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Restaurant grease for renewable diesel in short supply

The vision of renewable diesel and the mundane aspects of getting feedstock for it have maybe never been more on display than in the past two weeks.

In earnings call after earnings call, oil refiners talked about their plans to make more renewable diesel. It isn’t just big companies. Late last week, a company named Gron Fuels said it was studying the construction of a more than $9 billion renewable fuels plant near Baton Rouge, Louisiana. 

Renewable diesel is not the same as biodiesel. It is what is known as a “drop-in” fuel, is produced through a refining process and can be substituted one-for-one for petroleum-based diesel. Biodiesel, by contrast, can be blended into diesel or heating oil, thereby reducing the number of petroleum molecules in the final product. But a diesel engine cannot run solely on biodiesel.

Both biodiesel and renewable diesel come from the same range of raw material sources. One of them is restaurant grease. And to drive home the point that the supply of energy from renewable sources can be intermittent — think of a wind farm when the wind isn’t blowing or a solar farm at night — there’s a shortage of that grease.

An article last week written by the Associated Press reported that gatherers of restaurant grease are finding themselves with less feedstock to acquire. As Americans stay home because of the pandemic, restaurants are closing or are finding their business significantly reduced. Less frying, less grease.

The article interviews Mike Del Rosario, the owner of a nine-truck company that gathers grease. He told the AP that his intake of grease had dropped 40% since before the pandemic. 

But because of the demands for feedstock to make more renewable diesel, Del Rosario is leaving a lot of business on the table. “If we can bring 10 more loads, they would be more than happy to take it,” he was quoted as saying. 

Those 10 loads of demand Del Rosario referred to could be a lot more in the future. Sandy Fielden, the chief energy analyst for Morningstar, recently ran the numbers and said that it expects U.S. capacity to make renewable diesel to increase by sixfold in the next five years, to 150,000 barrels per day. To keep that in perspective, U.S. consumption of ultra low sulfur diesel in August, the last full month for when data is available, was about 3.6 million b/d.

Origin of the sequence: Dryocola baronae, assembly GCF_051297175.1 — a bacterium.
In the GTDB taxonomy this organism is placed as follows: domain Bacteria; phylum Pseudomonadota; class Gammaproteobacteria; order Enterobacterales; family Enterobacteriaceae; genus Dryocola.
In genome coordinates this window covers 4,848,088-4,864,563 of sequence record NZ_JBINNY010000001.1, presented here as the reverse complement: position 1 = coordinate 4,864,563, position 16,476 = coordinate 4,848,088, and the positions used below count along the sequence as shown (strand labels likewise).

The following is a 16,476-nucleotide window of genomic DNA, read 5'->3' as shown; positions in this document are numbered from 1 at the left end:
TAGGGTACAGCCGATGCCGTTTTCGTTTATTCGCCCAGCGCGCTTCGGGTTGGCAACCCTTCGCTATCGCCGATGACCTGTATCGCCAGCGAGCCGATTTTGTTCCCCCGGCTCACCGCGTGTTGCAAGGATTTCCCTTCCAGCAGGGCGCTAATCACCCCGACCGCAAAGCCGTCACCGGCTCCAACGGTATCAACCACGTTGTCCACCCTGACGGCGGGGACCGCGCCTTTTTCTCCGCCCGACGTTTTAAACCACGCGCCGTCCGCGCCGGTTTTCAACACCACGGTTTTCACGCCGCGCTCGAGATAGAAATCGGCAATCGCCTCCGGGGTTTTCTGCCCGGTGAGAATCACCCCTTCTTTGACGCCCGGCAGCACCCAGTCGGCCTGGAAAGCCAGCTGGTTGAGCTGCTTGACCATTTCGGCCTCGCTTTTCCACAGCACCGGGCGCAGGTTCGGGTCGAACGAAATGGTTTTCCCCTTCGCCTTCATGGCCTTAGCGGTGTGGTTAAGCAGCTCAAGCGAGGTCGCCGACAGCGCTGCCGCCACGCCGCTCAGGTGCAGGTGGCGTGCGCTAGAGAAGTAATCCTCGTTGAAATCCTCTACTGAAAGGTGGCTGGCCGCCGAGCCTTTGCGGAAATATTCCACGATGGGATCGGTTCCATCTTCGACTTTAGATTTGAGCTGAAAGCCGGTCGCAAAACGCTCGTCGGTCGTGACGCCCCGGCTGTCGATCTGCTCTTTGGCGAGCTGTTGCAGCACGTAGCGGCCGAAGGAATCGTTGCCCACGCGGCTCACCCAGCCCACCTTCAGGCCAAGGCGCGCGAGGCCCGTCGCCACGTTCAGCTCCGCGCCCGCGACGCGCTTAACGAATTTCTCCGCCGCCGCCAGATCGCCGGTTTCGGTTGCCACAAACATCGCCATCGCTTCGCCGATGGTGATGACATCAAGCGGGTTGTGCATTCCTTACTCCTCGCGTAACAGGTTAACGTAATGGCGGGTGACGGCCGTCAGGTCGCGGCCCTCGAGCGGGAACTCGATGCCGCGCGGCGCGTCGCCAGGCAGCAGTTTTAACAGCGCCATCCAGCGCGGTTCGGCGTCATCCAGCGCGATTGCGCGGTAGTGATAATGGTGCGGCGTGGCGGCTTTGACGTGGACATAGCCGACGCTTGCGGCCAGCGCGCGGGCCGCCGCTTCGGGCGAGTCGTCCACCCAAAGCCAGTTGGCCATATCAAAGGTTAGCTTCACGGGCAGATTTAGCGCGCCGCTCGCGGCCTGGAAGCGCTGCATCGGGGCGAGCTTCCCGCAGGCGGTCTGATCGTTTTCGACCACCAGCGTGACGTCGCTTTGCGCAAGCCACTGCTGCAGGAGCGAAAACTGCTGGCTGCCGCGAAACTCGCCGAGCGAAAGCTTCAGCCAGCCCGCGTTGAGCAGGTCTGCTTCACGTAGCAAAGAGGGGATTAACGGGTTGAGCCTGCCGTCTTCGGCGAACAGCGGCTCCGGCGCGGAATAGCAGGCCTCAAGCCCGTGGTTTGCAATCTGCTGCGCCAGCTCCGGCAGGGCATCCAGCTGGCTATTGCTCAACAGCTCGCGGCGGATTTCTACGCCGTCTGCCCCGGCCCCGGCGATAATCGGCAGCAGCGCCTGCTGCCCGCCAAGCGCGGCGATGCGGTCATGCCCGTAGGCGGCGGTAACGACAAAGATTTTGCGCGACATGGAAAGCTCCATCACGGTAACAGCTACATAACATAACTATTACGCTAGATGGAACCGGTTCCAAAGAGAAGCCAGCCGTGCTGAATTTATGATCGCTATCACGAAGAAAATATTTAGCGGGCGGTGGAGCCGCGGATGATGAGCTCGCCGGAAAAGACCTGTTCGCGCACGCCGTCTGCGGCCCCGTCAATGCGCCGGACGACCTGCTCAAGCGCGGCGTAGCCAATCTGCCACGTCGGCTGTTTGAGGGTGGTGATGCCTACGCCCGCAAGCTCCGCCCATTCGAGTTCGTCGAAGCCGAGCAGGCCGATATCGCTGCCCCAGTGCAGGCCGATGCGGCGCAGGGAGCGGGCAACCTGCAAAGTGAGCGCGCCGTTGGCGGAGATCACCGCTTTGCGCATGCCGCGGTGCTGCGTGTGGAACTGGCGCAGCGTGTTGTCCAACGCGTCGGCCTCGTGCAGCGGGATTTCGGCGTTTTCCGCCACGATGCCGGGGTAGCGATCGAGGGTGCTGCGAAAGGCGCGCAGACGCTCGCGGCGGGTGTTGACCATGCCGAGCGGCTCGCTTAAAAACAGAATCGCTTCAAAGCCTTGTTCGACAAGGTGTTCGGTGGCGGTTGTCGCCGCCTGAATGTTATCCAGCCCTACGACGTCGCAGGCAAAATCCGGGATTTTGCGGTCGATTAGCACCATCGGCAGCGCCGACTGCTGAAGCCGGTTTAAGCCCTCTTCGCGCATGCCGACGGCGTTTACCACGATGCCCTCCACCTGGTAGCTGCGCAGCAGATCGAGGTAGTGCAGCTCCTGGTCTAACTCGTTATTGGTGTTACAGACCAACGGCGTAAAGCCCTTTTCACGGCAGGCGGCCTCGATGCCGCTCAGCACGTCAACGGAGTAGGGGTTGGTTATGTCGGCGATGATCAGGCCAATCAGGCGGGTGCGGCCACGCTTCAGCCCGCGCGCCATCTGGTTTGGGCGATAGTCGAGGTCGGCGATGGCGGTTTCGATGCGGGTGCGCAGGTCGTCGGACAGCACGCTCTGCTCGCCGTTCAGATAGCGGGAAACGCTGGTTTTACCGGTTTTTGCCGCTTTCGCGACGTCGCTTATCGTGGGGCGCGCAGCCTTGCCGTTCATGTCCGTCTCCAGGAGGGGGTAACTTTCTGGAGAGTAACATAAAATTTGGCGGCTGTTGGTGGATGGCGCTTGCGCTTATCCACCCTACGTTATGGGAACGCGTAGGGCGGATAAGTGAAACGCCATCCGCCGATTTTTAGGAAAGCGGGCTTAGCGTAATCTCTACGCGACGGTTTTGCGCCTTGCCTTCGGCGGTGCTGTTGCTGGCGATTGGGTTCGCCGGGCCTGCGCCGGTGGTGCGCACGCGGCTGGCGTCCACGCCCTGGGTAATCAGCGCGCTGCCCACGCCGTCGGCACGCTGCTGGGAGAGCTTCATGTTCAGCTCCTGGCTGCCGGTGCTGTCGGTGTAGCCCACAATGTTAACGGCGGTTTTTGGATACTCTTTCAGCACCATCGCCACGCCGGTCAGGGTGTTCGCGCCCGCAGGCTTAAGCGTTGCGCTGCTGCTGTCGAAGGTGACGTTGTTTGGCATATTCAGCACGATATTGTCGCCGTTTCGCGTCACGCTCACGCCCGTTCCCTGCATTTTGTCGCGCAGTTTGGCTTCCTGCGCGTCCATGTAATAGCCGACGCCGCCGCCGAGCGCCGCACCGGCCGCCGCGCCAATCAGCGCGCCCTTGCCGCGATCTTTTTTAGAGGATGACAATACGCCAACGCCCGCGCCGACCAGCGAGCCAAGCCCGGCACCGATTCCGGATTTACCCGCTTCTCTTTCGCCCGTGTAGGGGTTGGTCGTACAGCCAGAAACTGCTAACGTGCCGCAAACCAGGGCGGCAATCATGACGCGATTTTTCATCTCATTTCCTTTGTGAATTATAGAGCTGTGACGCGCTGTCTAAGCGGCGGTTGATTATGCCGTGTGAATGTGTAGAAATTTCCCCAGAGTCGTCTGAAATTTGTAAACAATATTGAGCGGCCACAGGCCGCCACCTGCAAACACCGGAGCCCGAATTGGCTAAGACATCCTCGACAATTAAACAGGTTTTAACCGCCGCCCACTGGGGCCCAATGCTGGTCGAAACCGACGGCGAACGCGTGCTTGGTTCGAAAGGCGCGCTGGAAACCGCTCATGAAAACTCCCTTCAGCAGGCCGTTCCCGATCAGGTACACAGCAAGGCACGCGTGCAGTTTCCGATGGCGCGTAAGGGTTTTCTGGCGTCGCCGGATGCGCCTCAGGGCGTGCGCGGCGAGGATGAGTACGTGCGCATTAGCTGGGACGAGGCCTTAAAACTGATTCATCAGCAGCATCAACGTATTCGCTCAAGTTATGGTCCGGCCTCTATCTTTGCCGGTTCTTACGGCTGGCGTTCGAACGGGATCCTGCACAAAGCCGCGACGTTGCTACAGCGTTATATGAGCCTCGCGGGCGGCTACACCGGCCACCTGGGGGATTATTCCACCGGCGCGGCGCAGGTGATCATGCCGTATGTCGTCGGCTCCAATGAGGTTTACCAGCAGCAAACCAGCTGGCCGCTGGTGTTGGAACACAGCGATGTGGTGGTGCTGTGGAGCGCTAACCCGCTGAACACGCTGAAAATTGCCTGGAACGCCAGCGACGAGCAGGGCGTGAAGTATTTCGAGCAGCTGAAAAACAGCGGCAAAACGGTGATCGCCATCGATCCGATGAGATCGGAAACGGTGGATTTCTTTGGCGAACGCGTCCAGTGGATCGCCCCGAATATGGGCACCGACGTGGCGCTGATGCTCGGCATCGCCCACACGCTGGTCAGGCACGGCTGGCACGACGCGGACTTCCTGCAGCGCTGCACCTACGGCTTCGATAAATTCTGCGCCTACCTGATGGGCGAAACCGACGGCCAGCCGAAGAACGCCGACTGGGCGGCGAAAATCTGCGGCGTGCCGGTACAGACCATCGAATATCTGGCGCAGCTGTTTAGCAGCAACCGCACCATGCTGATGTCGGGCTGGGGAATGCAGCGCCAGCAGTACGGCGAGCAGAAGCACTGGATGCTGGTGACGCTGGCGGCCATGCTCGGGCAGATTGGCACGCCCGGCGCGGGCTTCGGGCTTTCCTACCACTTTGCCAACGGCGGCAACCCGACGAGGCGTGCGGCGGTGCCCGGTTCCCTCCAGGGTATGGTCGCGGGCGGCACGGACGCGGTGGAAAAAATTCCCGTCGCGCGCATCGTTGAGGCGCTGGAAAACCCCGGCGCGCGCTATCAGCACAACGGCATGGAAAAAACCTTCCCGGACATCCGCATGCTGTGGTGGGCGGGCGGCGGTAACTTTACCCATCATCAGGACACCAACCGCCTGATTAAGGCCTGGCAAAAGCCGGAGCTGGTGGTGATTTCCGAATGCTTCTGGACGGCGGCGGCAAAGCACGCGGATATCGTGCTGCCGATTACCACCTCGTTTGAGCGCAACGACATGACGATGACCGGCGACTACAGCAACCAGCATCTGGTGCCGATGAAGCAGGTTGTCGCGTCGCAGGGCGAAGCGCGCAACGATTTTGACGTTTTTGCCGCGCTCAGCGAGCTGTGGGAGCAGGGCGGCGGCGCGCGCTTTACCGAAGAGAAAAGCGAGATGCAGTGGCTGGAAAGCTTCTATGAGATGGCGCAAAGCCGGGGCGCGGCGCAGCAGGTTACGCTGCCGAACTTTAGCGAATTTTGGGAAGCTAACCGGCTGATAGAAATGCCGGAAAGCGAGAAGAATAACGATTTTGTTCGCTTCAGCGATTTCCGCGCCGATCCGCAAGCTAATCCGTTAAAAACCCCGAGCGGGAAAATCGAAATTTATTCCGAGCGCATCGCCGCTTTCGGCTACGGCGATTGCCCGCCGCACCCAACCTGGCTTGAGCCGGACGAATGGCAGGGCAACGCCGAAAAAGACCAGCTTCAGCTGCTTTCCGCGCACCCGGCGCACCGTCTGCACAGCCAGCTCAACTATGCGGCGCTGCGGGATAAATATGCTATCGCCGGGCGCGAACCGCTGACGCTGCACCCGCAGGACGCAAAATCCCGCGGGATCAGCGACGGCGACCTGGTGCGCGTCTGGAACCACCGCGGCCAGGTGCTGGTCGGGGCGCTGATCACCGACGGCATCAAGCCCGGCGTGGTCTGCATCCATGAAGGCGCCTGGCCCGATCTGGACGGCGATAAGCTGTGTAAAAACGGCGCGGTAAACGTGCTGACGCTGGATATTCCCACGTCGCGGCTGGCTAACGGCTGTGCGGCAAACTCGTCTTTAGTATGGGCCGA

But markets operate on the margin. With incentives to make renewable diesel built into the system, a loss of supply because of something as unexpected as a sudden drought of restaurant grease can have far more impact than the numbers up front would indicate at first glance. 

A key difference between renewable diesel and biodiesel is that the latter is needed to allow companies to reach the requirements of the country’s Renewable Fuel Standard. But California takes it a step further with its Low Carbon Fuel Standard, in which credits are generated for the production and sale of low carbon fuels. The lower the carbon footprint, the more the credits and the more money can be realized in sales of those credits trying to reduce their own carbon footprint. What that means is that the renewable diesel game tends to be heavily focused on the Golden State.

What that means is that if renewable diesel is consumed in California, the supplier of that fuel can generate credits. In 2015, the credits might have been worth less than $5 per credit. Today, that level is up around $200.

That’s one of the reasons why Morningstar’s Fielden, in his report, said his analysis “shows renewable diesel margins in California averaging as much as four times the value of petroleum diesel cracks.”

Restaurant grease is just one source of feedstock to make biodiesel or renewable diesel. Soybeans have become a significant source as well, but as with any agricultural product, like corn to make ethanol, there is the “food vs. fuel” tension and debate over what is the best use for that sort of product. 

Restaurant grease does have use as an animal feed. That isn’t new. However, it was only when it started serving as a bigger feedstock to make renewable diesel and biodiesel that restaurants found they needed to put in safety systems to stop thieves from breaking into the trap systems and walking away with the stuff. 

And now, according to the AP story, there’s less “stuff” than there was before because of the pandemic.

More articles by John Kingston

Diesel buyers have a problem: capacity to make that fuel is getting cut

U.S. losing oil refining capacity, renewable diesel to help close gap

Phillips66 and partner drop plans for renewable diesel plant in Washington

John Kingston

John has an almost 40-year career covering commodities, most of the time at S&P Global Platts. He created the Dated Brent benchmark, now the world’s most important crude oil marker. He was Director of Oil, Director of News, the editor in chief of Platts Oilgram News and the “talking head” for Platts on numerous media outlets, including CNBC, Fox Business and Canada’s BNN. He covered metals before joining Platts and then spent a year running Platts’ metals business as well. He was awarded the International Association of Energy Economics Award for Excellence in Written Journalism in 2015. In 2010, he won two Corporate Achievement Awards from McGraw-Hill, an extremely rare accomplishment, one for steering coverage of the BP Deepwater Horizon disaster and the other for the launch of a public affairs television show, Platts Energy Week.